Kevin said something to me this week that I haven't been able to stop thinking about. It was Tuesday, and we're both lucky to have off bank holidays so we spent this Veteran's Day bopping around town, exploring, having drinks at fun breweries and just enjoying each other and the downtime. During a conversation about how far we've come since my first surgery, we started talking about scars. I was reminiscing about how nervous I was to go on vacation this summer because even just being with our closest friends, I was scared to have my scars so close to the surface. Kevin simply and genuinely said, "You shouldn't worry about your scars anymore. At all." And then the deeper thoughts set in. What scars am I still so scared of? What scars do I still try to hide? And the kicker of them all: where do I hide my scars? If the one person closest to me, that's gone through it all right by my side, isn't worried about my scars, why still am I?
I have my fair share of physical scars. Heck, I have scars under both arms just from the drains I had in for 7 days. Nonetheless the unspoken inch and a half across both sides of my chest. Physically, they've gotten so much better. There's no physical pain associated with them, they physically look less scary and to be quite honest, I'm pretty used to them now. But emotionally, I'm still scared of them sometimes. Not in a "what do people think of me" kind of way, but in regards to my future and my future family. A lot of people, including myself, choose to focus on the positive outcomes of a preventative surgery like mine. And that's what I strive to do each and every day. But through my journey, I think it's important to point out that every day isn't always easy. There are still times when I'm self-conscious, and there are absolutely still times that I'm sad I had to deal with the whole thing in general.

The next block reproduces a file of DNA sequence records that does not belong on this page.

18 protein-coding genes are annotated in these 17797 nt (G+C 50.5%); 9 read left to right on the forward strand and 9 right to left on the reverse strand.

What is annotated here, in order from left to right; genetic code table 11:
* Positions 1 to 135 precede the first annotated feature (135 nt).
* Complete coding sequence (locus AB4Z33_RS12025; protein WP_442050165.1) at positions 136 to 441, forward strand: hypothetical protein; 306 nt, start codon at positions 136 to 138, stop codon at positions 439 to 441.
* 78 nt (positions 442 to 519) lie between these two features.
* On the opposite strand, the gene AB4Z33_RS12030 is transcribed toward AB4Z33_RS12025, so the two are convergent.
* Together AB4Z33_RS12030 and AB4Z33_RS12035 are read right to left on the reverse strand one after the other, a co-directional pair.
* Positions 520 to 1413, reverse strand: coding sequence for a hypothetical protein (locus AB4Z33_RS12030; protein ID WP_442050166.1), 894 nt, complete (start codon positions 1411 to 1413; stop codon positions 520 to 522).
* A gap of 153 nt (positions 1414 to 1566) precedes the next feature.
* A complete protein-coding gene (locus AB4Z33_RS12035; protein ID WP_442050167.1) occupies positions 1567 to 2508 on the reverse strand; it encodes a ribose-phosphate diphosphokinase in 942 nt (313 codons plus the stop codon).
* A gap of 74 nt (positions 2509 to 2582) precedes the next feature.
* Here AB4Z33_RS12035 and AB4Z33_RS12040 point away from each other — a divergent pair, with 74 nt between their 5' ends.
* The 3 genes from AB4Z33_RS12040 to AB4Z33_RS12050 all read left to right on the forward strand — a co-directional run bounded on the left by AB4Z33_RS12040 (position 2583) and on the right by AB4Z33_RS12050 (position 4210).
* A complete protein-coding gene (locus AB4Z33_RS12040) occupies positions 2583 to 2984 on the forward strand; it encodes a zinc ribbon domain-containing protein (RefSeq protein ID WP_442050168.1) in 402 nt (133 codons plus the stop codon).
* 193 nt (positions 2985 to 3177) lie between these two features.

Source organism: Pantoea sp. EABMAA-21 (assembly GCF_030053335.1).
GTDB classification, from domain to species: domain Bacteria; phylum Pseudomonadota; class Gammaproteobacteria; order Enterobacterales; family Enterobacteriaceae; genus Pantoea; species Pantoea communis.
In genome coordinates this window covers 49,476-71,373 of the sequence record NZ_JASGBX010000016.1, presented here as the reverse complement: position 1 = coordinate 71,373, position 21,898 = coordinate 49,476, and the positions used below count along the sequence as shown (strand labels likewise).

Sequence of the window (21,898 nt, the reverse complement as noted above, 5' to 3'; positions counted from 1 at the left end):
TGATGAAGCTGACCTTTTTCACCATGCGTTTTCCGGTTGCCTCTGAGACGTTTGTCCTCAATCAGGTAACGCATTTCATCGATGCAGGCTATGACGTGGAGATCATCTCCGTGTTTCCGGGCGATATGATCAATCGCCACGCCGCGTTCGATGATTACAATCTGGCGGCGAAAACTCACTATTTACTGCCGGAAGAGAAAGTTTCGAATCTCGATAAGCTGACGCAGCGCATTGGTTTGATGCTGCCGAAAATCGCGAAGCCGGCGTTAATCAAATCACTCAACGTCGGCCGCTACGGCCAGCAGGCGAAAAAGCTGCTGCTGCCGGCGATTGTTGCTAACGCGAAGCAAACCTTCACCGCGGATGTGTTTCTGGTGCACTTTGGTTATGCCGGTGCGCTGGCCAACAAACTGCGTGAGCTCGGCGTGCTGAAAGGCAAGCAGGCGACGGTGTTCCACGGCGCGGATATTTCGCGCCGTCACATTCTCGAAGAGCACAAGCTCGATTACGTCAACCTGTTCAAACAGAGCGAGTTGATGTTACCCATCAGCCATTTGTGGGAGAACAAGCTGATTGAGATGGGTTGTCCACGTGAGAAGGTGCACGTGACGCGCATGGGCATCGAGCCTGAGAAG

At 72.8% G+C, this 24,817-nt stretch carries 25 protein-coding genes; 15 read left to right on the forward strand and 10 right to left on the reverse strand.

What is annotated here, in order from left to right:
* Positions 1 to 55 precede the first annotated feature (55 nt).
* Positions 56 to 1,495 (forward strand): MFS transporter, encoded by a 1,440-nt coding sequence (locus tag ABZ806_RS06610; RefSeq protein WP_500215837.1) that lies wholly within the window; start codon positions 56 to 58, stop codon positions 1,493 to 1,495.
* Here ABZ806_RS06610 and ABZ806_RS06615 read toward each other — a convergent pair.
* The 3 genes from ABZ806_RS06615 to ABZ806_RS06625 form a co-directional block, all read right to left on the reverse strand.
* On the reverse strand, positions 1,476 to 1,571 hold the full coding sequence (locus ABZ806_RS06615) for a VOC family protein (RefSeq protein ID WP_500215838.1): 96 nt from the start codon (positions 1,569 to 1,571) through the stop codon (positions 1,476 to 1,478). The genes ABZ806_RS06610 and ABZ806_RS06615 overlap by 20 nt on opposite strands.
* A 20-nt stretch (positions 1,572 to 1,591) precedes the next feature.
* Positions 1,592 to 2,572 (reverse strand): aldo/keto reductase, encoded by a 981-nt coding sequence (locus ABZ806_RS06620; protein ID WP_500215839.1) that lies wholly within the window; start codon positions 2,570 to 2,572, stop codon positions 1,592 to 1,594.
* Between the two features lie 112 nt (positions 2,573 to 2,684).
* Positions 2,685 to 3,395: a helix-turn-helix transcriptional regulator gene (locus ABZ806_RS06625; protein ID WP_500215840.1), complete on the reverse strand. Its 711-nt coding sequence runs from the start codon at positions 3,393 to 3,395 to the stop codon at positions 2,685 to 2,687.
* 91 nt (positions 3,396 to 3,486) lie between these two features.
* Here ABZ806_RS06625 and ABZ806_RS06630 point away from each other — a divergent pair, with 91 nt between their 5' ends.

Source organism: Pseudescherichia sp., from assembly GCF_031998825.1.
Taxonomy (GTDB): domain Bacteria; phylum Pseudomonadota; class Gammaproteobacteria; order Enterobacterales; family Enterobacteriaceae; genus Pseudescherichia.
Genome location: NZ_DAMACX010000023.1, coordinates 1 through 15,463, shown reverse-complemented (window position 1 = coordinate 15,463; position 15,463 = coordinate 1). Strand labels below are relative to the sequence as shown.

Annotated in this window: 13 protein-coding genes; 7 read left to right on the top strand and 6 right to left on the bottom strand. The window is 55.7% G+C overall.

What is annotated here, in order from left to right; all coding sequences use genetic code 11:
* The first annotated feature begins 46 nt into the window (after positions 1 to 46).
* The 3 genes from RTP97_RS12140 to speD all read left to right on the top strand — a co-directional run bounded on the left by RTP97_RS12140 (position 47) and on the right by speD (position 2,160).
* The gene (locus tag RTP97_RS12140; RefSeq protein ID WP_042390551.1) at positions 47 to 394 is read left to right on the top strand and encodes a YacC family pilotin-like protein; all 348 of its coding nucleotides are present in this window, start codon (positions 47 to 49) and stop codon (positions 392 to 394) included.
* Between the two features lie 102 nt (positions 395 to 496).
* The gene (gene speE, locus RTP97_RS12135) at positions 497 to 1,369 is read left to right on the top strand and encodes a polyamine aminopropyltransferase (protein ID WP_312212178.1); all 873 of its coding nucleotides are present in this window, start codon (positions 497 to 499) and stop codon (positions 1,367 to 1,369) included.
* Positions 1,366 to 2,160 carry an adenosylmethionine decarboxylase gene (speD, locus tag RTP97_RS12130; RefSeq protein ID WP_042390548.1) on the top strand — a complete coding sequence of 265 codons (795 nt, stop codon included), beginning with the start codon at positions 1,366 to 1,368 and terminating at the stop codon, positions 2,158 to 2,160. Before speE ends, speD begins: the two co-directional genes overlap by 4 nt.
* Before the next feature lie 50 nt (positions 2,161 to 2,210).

My scars don't define me. I truly believe that. But I want other young women to know that it's okay to be sad, it's okay to be worried and more importantly it's okay to admit your scars can scare you every now and then.
Aside from physical scars, I still very much hide the scars of grief from time to time. I don't think I'll ever have a day where I don't think about my dad and how much I miss him. Losing him was by far the worst and hardest thing I've ever had to deal with in my life. It was a whirlwind of three really hard years of him struggling, and has been another extremely hard three years since losing him. Grief is funny sometimes in that we can so easily hide and disguise it with the happy memories we have from the past, but the truth is it's still there.
I think the word "hide" tends to have a negative connotation, but for me, sometimes the act of "hiding" has been a positive resource. These days, I hide my scars of grief behind my journey to promote the knowledge of preventative health and use what my dad gave me as an outlet for my grief. It helps me to know that I can hide some of my pain in order to help possibly save someone else's life by telling my story. It may not be right in everyone's eyes, but it's right for me right now.
Most importantly, I hide my scars of the last six months behind my writing. In high school I thought I wanted to be a high school English teacher so that I could help students become better at something I was passionate about from such a young age. In college, I chose journalism, even more fine-tuning my writing skills. But it wasn't until right now, at this very time in my life when I realized this skill and hobby I've had for so many years would be what would save me. It's given me an outlet that's brought pride to what could have seemingly been the most painful time of my life, and if not for anyone else, I write for myself. To make myself feel better and in hopes I'll touch just one person. And just for that reason, I'm okay with hiding.
I hide behind my scars because it's what allows me to be brave and move forward. Hiding isn't always cowardly. Sometimes it's just what you have to do to move forward.